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“Bite-Size Bits of Local, National, and Global History”
“Bite-Size Bits of Local, National, and Global History”
Austin in Travis County, Texas — The American South (West South Central)
 

Governor James Edward Ferguson August 31, 1871 -September 21, 1944

Governor Miriam A. Ferguson June 13, 1875 - June 25, 1961

 
 
Governor James Edward Ferguson Marker image. Click for full size.
By Keith Peterson, September 3, 2007
1. Governor James Edward Ferguson Marker
Inscription. James Ferguson, son of a Methodist preacher, and Miriam Wallace, daughter of a wealthy farmer, were Bell County natives. They married in 1899 and later settled with their two daughters in Temple. James, running as “Farmer Jim”, won the Governorship in 1914. His first term saw improvement of rural schools and the prison system, and relief for tenant farmers. In 1917 he began a second term, but within months he was impeached on charges that included mishandling of state funds; convicted by a special session of the 35th Legislature; and removed from office. In 1924 the Texas Supreme Court upheld a law barring him from state office, so Miriam ran for Governor in his place.

Called “Ma” by the press, Miriam campaigned under the slogan “two Governors for the price of one”. She beat the Ku Klux Klan candidate and in her first term (1925-27) supported an anti-mask bill that broke Klan power. Critics attacked her liberal pardoning policy. She defeated Gov. Ross S. Sterling to win her second term (1933-35), in the midst of the Depression. After losing the 1940 Democratic primary, the Fergusons retired from long and colorful political careers.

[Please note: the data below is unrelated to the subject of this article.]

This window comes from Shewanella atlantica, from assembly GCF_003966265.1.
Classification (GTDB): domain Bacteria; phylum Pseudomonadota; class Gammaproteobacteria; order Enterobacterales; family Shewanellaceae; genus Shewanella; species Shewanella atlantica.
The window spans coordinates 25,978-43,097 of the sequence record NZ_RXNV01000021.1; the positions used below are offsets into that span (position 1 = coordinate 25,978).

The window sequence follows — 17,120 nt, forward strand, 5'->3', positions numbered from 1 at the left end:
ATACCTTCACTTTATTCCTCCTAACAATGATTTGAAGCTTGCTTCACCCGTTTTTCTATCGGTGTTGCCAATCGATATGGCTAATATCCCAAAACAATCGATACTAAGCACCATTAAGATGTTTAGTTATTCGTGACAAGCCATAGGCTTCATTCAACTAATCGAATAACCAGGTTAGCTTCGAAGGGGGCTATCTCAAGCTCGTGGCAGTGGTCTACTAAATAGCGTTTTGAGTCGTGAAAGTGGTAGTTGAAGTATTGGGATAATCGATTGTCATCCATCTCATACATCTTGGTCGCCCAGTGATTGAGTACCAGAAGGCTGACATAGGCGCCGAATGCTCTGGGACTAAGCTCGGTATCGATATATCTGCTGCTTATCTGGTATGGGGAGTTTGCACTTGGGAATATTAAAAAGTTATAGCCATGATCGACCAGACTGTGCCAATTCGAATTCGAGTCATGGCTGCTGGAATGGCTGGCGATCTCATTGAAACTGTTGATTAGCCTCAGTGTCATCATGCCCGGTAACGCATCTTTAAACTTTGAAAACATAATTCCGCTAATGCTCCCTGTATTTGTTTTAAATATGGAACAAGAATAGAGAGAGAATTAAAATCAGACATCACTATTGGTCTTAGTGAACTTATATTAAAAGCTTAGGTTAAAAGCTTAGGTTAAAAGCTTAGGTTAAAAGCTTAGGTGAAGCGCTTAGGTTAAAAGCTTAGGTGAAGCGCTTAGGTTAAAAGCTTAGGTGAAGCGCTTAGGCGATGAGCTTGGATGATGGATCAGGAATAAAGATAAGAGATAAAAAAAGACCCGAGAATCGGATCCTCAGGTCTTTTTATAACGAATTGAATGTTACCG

Erected 1977 by the Texas Historical Commission. (Marker Number 14797.)
 
Location.
Governor James Edward Ferguson <small> August 31, 1871 -September 21, 1944</small> Marker image. Click for full size.
By Michael Heinich, August 24, 2014
2. Governor James Edward Ferguson August 31, 1871 -September 21, 1944 Marker
30° 16.362′ N, 97° 44.462′ W. Marker is in Austin, Texas, in Travis County. Marker can be reached from the intersection of W 11th St and Congress Ave. Touch for map. On the southwest corner. Marker is in this post office area: Austin TX 78701, United States of America.
 
Other nearby markers. At least 8 other markers are within walking distance of this marker. The Woman Suffrage Movement in Texas (here, next to this marker); African Americans in the Texas Revolution (here, next to this marker); Governor Edmund Jackson Davis (here, next to this marker); Governor Andrew Jackson Hamilton (here, next to this marker); Governor Elisha Marshall Pease (here, next to this marker); Henry Smith (here, next to this marker); Site of Second Travis County Courthouse and Walton Building (here, next to this marker); The Texas Capitol (here, next to this marker). Touch for a list and map of all markers in Austin.
 
Also see . . .
1. Wikipedia - James E. Ferguson. (Submitted on December 26, 2009, by Keith Peterson of Cedar Park, Texas.)
2. Handbook of Texas Online - James Edward Ferguson. (Submitted on December 26, 2009, by Keith Peterson of Cedar Park, Texas.)
3. Wikipedia - Miriam A. Ferguson. (Submitted on December 26, 2009, by Keith Peterson of Cedar Park, Texas.)
4. Handbook of Texas Online - Miriam A. Ferguson. (Submitted on December 26, 2009, by Keith Peterson of Cedar Park, Texas.)
 
Categories. Government
 
 
Credits. This page was last revised on October 5, 2016. This page originally submitted on December 26, 2009, by Keith Peterson of Cedar Park, Texas. This page has been viewed 807 times since then and 67 times this year. Photos:   1. submitted on December 26, 2009, by Keith Peterson of Cedar Park, Texas.   2. submitted on August 24, 2014, by Michael Heinich of Austin, Texas. • Bill Pfingsten was the editor who published this page.
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